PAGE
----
Up until that point, his calendar was dominated more by personal traumas than by political conscience. In 1993, he filed a lawsuit against the Catholic Diocese of Phoenix, arguing that he had been sexually abused as an adolescent by three priests in East Valley churches. The suit was settled for an undisclosed amount.

Gomez doesn't hesitate to go into graphic detail about his experiences with the priests, which he blames for what he calls his period of "sexual confusion" as a young adult.

During this period, Gomez became a familiar -- if not tiresome -- figure to Chandler police officers. Chandler police files contain dozens of offense reports prompted by calls from Gomez between 1992 and 1996. They include repeated accusations by Gomez that a man he described as an ex-lover was threatening to kill him. The case was closed when Gomez decided not to press charges.

According to Chandler police reports, his parade of complaints eventually came to include his brother, Steven -- who has since passed away -- whom he accused of stealing his federal disability checks from the mail (police found the accusation unfounded), and a Mesa woman who was a friend of his brother Jesus.

Gomez told officers that the woman was continually calling and hanging up on him. He relentlessly chastised officers for not acting forcefully enough, engaging them in debates about the law, and threatening to sue them. In September 1993, after the woman filed a restraining order against Gomez, he accused her of violating an order of protection by entering the Gomez family home. It was an early hint of the legal tactics Gomez would employ against those, like Magidson, who crossed him.

In December 1993, he even called police to say that he believed he was being stalked by a representative of the Catholic church because of his lawsuit against the diocese. Police dismissed the accusation.

Gomez's most intense battle, however, was with a former business partner. In the mid-'90s, Gomez was part-owner of a Chandler hair salon called Salon de Peña. When the business collapsed in 1995, war broke out between the two parties. At one point, Gomez accused his ex-partner of kidnapping him, on the grounds that the man's truck was parked in such a way as to restrict Gomez's movement out of the salon. Chandler police suspended the case, but Gomez went on to file petitions for injunction against harassment against both his ex-partner and the man's ex-wife.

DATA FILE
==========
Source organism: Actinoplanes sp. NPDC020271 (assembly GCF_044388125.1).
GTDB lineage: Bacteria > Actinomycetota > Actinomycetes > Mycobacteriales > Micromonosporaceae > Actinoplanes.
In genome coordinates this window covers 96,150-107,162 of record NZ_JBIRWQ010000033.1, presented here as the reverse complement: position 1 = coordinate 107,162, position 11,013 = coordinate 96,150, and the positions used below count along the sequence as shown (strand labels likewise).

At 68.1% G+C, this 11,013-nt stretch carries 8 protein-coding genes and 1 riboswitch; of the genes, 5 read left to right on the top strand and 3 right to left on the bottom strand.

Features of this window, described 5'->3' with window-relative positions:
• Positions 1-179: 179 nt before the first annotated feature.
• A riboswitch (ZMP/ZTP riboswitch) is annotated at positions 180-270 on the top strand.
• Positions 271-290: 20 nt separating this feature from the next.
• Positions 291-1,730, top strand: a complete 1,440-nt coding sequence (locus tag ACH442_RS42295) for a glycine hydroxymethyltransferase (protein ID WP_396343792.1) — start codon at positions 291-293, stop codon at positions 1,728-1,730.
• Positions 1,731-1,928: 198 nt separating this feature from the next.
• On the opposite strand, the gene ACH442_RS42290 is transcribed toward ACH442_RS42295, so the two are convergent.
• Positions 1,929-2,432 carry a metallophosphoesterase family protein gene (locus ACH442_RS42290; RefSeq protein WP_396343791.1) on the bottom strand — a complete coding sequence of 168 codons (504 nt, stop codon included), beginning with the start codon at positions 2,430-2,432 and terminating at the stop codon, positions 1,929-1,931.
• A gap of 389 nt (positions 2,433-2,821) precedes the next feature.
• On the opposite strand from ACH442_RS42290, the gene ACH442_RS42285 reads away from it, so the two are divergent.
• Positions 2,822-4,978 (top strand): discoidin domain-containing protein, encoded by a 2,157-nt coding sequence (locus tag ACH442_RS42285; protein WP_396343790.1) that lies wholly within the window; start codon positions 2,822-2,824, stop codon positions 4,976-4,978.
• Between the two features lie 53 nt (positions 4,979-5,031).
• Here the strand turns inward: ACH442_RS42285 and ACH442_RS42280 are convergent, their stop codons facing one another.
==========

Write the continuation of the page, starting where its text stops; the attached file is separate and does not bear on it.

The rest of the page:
In the midst of such melodrama, Gomez didn't have much time to establish a positive direction for himself. When the Chandler police roundup of 432 Hispanics occurred in 1997, Gomez -- who was then approaching his 32nd birthday -- had little to show for his résumé but a failed hair salon and some experience helping out at his family's tire company.

But when a group of prominent Chandler Hispanics gathered at the Church of the Nazarene two days after the roundup to discuss a protest strategy, a confident Gomez attacked the city with a ferocity that jolted everyone in attendance. Calling for a housecleaning of the Chandler City Council and police department, he shouted, "If they want a sweep, let's give them a sweep."

"He just went completely bonkers," Diaz recalls. "He was saying, 'How dare you do this to the community,' and everything. That's where you could kind of tell who the media hounds were. After that, it sort of became another protest every other week."

Gomez insists he was drawn to the cause for the noblest possible reasons. "It [the roundup] was not a Hispanic issue, it was a civil rights issue," he says. "Some people didn't see that. Some people wanted the media attention. I wasn't interested in that."

Gomez attributes his concerns for the disenfranchised not only to his painful experiences with Catholic priests, but to an early childhood spent picking fruit in the hot sun.

The sixth of nine children born to longtime Mesa residents Steve and Catalina Gomez, he recalls that money was tight for many years, with both of his parents working two jobs to keep the kids fed.

"I remember getting up at 3 in the morning to get to the fields by 4," he says. "It was hard work. I'll never pick another watermelon again. I hated it."

For all of Gomez's vaunted empathy, he quickly demonstrated some unnerving tyrannical impulses to the other members of the Chandler Coalition. His high-strung, table-banging histrionics quickly grew tiresome to the more moderate members.

"He gets really worked up and very loud," Garcia says. "And it's almost the more he speaks, the louder he gets. That's really not our style, and we were just not fast enough for him, not aggressive enough.

"He was interested in recalling council members, and that was something he would always bring up -- to get rid of everybody, and start all over."

By the time Phoenix attorney Steve Montoya took over the coalition's lawsuit against the City of Chandler, coalition members were openly complaining that they couldn't work with Gomez.